Join my email list and get FREE ACCESS to the MSM Freebie Library, including my top printables & eBooks.

5 Simple Tips for Saving Big on Back to School Expenses

This post may contain affiliate links. Read my disclosure policy here.

Save BIG on back to school expenses with these simple tips!!

School is starting really soon (or has already started!) and that means there are probably a number of different things you need to purchase — from school supplies to clothes for your kids for fall and winter to electronics and more.

Here are five simple tips to help you save big on those back to school expenses…

5 Ways to Save Big on Back to School Expenses

1. Create a Budget.

You knew I was going to say this first, didn’t you? But it’s imperative to start by knowing how much you have to spend.

Without a budget, you won’t have parameters for what you have to work with and there’s a good chance money will just slip through your fingers like sand.

I always recommend that you consider using a cash budget. Why? Because this gives you instant self-discipline: when the money’s gone, the money’s gone!

If you don’t really have any money to work with at all, is there something you could sell to drum up some extra cash? Could you cash in some of your points on Swagbucks for gift cards you could use toward school supplies? Could you sell last year’s wardrobe that your child outgrew to fund this year’s wardrobe?

Also, consider having a swap meet with your friends to swap school supplies and clothes. Bring what you don’t need/no longer use and swap it with others.

5 Ways to Save Big on Back to School Expenses

2. Identify Needs vs. Wants.

Once you’ve determined your budget, then you need to take a hard look at what you can realistically afford in that budget. If money is especially tight, focus on the most important items first.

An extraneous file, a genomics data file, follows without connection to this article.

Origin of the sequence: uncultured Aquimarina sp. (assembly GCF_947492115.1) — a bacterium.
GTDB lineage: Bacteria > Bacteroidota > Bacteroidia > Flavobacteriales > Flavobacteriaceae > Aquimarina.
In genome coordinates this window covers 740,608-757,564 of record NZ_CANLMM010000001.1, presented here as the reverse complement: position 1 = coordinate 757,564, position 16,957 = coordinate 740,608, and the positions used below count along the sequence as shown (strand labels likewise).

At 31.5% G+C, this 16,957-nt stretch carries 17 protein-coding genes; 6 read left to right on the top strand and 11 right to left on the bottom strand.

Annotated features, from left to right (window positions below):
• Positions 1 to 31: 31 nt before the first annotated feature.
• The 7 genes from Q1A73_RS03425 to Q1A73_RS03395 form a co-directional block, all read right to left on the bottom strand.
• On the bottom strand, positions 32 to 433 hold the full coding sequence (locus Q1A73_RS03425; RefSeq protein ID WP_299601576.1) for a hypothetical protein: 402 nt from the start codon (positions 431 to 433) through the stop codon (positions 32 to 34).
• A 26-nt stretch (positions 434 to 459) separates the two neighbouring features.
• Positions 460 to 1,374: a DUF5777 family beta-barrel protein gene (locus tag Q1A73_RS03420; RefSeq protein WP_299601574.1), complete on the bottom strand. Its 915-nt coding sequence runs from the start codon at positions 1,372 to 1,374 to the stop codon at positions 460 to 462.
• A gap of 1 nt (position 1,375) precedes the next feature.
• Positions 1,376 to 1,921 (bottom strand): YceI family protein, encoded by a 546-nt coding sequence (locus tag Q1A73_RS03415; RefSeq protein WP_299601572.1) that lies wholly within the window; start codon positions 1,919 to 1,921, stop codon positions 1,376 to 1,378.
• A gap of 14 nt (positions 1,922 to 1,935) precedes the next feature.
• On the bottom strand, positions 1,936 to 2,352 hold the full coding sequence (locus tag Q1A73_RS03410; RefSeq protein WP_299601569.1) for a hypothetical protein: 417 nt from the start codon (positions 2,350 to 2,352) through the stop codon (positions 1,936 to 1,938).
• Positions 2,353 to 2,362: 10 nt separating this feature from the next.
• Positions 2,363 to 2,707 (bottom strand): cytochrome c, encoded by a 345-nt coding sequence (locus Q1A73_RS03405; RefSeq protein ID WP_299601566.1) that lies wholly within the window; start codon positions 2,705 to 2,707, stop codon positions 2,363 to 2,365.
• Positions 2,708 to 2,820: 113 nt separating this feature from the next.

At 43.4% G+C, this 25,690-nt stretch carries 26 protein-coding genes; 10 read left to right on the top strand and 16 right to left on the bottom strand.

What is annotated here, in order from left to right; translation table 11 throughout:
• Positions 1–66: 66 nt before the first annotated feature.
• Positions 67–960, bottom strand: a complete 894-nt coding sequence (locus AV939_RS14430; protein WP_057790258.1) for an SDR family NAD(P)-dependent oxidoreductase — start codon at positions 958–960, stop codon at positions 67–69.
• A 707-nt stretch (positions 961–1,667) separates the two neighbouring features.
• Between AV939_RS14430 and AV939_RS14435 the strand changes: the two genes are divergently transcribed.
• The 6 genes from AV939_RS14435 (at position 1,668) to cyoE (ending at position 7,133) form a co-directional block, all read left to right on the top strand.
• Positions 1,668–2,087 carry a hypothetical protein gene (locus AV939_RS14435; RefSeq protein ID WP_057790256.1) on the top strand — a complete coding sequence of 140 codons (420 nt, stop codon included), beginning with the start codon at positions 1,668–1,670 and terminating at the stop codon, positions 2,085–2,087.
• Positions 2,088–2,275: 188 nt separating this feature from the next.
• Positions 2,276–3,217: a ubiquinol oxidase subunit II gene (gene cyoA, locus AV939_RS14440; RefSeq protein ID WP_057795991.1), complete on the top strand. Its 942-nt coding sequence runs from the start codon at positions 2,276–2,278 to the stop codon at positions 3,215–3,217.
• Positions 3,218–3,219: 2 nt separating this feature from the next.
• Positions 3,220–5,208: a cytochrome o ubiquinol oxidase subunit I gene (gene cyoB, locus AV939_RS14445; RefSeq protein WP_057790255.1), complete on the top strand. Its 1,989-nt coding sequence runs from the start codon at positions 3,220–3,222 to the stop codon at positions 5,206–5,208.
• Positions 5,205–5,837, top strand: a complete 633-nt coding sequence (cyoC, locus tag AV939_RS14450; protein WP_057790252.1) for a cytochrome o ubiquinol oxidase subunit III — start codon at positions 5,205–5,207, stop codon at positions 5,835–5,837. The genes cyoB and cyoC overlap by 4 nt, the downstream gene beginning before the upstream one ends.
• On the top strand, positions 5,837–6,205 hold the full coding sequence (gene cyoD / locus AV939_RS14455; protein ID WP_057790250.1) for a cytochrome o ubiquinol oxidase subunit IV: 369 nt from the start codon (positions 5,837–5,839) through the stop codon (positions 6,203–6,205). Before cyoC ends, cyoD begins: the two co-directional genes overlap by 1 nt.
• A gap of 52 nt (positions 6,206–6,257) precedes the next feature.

If your child desperately needs new shoes because the only ones they have are two sizes too small, that’s a high priority. Start with what is a true need versus just a “would be nice to have” first.

This is a great conversation to have with your children to help them understand what a need is and what a want is. It’s not wrong to spend money on wants, but help your child learn how to prioritize needs first. This is a valuable lesson for them to understand and grasp at an early age and will benefit them all their life.

5 Ways to Save Big on Back to School Expenses

3. Compare Prices

Use an app like Flipp (it’s free to download!) to price compare all of the best deals at local stores in your area. Then, either hit the store with the most deals or, stop at Walmart and price-match all the best deals at your local stores.

To do this, just check the ads, make a list of local prices, take these to Walmart, and tell your cashier what local prices you’re price-matching on the items you’re purchasing. Walmart’s corporate coupon policy says you don’t need an ad in order to price-match, however, I usually bring the ads with me in case there’s any issue or confusion about what the price is. {Flipp makes it really easy to price-match at Walmart because you can have all of the ads right at your fingertips!}

5 Ways to Save Big on Back to School Expenses

4. Buy Used.

Thrift stores, yard sales, consignment sales, and online sites such as ThredUp can be a treasure trove of bargains on back to school clothes for kids. You have to dig, but if you are patient, you can find incredible deals.

One of my favorite ways to find good deals at thrift stores is to go on the dollar days. Not all thrift stores have them, but it’s definitely worth checking into to see if your local thrift stores offer fill a bag for $5 or $1 days. Also, sign up for your thrift store’s email list to be notified of when they are having special offers and sales.